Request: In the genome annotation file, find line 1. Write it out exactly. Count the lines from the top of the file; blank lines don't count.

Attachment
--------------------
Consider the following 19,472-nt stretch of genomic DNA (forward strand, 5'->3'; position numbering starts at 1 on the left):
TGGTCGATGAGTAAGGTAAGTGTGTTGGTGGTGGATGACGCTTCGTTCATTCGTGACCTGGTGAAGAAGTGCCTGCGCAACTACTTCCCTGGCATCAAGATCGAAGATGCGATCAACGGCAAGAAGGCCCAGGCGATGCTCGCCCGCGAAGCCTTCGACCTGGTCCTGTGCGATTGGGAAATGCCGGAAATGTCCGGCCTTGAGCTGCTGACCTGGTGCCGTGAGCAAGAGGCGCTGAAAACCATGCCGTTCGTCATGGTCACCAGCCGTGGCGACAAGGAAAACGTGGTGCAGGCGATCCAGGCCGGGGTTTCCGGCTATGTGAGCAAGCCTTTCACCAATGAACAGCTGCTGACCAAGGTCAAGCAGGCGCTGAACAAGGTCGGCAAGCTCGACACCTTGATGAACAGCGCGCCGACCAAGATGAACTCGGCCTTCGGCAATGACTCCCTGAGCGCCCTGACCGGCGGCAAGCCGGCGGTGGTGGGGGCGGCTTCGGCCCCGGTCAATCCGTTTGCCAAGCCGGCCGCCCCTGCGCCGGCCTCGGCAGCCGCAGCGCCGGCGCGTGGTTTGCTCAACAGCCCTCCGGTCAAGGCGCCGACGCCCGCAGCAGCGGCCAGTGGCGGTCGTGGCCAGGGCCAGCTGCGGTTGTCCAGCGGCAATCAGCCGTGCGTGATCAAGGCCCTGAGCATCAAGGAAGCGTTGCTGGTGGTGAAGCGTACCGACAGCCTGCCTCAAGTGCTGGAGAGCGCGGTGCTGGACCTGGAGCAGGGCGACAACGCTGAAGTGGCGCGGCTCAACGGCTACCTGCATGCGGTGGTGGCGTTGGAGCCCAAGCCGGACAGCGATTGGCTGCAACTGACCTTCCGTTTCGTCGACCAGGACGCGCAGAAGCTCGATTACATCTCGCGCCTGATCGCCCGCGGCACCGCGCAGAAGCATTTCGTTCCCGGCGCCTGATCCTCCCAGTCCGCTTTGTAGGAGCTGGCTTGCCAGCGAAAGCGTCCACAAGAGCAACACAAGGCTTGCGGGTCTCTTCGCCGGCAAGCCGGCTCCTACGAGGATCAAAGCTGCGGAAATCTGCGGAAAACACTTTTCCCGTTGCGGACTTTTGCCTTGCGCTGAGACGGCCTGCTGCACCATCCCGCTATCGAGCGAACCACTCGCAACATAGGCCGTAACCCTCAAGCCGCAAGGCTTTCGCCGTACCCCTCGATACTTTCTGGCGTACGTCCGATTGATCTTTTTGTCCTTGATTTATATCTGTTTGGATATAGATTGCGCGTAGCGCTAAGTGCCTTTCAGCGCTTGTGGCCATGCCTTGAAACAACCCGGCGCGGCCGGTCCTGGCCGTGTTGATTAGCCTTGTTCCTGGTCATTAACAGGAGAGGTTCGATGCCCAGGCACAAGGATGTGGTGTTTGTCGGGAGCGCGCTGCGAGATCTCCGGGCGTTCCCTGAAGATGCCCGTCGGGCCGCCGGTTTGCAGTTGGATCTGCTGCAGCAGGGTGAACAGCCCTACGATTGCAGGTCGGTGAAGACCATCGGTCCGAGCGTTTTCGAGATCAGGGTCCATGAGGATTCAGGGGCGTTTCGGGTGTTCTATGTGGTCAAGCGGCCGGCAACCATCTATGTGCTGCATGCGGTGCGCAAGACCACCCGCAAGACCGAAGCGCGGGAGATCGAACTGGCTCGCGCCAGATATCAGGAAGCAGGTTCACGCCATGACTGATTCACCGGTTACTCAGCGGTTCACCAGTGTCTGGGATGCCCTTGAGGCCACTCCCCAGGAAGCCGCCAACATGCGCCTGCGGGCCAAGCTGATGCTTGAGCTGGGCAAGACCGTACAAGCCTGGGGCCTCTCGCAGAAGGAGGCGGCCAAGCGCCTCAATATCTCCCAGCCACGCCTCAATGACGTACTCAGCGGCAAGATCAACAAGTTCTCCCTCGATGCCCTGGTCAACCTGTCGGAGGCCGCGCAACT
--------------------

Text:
Consider the following 19,472-nt stretch of genomic DNA (forward strand, 5'->3'; position numbering starts at 1 on the left):